The layer 13 is an alloy including a first Group III material and a first Group V material, while the layer 14 is an alloy including a second Group III material different from the first Group III material and a second Group V material different from the first Group V material. As shown in FIG. 3, the valance band 13V of the layer 13 is closer to the conduction band 14C of the layer 14 than it is to the valance band 14V of the layer 14. Also, as shown in FIG. 3 the layer 13 has been degenerately doped with an excess of acceptors to the extent that the Fermi level lies in the valance band. The layer 14 has been degenerately doped with an excess of donors to the extent that the Fermi level lies in the conduction band. When these layers are interfaced as a heterojunction diode, as shown in FIG. 3, the band edges beyond the junction region are such that the top of the valance band of layer 13 will be higher than the bottom of the conduction band of layer 14, thereby permitting tunnel diode action. In the preferred embodiment, the first Group III material is In, the first Group V material is As, the second Group III material is Ga, and the second Group V material is Sb.
In the preferred embodiment, the layer 13 is an alloy including InAs, and preferably an alloy of In1-x Gax As, while the layer 14 is an alloy including GaSb and, preferably an alloy of GaSb1-y Asy.
The perameters y and x can be related in a preferred embodiment to obtain perfect lattice matching by the relationship:
The device of FIG. 1 can be manufactured by molecular beam epitaxy. A system useful in growing an alloy semiconductor including the tunnel diode of this invention can be constructed similar to the system described for GaAs and AlAs, by L. L. Chang, L. Esaki, W. E. Howard, R. Ludeke and N. Schul in the Journal, J. Vac. Sci. Technol. 10, 655 (1973) with the exception of its having effusion cells containing elemental sources of the elements In, Ga, Sb and As, and of the dopent Sn. The substrates used include (100) oriented GaAs, InAs or GaSb. Chemically polished substrates should be degreased and etched prior to loading and subsequently Ar+ bombarded and annealed in an ambient of the corresponding group-V element in the molecular beam epitaxy system. The deposition temperature should be between 450° and 600° C., and the growth rate between one and three angstroms per second. The growth rate is determined by the arrival rates of the Group III elements. For a more complete discussion see "In1-x Gax As- GaSb1-y Asy Heterojunctions by Molecular Beam Epitaxy, by H. Sakaki, L. L. Chang, R. Ludeke, C. A. Chang, G. A. Sai-Halasz and L. Esaki; Appl. Phys. Lett. 31, 211 (1977), and MBE of InGaAs and GaSbAs, by C. A. Chang, R. Ludeke, L. Chang, and L. Esaki, Appl. Phys. Lett. 31, 759 (1977).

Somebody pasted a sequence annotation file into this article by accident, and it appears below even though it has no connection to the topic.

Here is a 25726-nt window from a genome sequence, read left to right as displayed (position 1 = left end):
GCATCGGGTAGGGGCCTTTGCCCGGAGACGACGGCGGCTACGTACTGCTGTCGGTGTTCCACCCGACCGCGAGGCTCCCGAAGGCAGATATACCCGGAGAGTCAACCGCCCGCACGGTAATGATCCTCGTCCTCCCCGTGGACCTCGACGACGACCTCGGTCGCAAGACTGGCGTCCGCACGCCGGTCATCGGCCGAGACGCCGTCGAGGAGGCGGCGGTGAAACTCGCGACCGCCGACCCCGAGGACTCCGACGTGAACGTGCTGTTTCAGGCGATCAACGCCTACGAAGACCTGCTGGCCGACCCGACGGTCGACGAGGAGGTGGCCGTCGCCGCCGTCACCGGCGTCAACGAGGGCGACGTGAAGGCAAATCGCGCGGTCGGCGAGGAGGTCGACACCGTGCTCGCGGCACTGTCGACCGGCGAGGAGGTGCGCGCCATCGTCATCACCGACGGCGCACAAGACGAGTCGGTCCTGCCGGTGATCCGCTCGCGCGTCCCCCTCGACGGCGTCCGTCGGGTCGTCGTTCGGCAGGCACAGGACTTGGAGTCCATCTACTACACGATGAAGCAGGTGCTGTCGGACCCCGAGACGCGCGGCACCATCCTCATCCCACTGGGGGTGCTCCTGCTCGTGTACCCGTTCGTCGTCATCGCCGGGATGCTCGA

A comparison of FIG. 2 to FIG. 3 will show that the energy level diagram of FIG. 3 (of the tunnel diode of this invention) closely resembles the energy diagram of known tunnel diodes produced by heavy doping. It is noted that the differences between FIG. 2 and FIG. 3 can be viewed as though the shaded portion indicated as d in FIG. 2 has been removed and the remaining portions have been brought closer together. This results in a shorter tunneling path and therefore higher current in the structure of the present invention. A further advantage of the present invention is improved crystallinity resulting from the lower doping which produces a lower valley current than in conventional tunnel diodes. The net effect is a tunnel diode having a characteristic such as shown in FIG. 4 wherein the peak current is enhanced and the valley current is substantially reduced from conventional tunnel diodes providing better high frequency performance.
While this invention has been described with respect to particular embodiments thereof, numerous others will become obvious to those of ordinary skill in the art in light hereof.
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|U.S. Classification||257/104, 257/E29.091, 257/E21.097, 257/201, 257/191, 257/E29.341|
|International Classification||H01L29/205, H01L21/203, H01L29/885|
|Cooperative Classification||H01L21/02398, H01L21/02546, H01L21/02549, H01L21/02466, H01L21/02395, H01L21/02463, H01L29/205, H01L29/885, H01L21/02631|
|European Classification||H01L21/203C, H01L29/885, H01L29/205|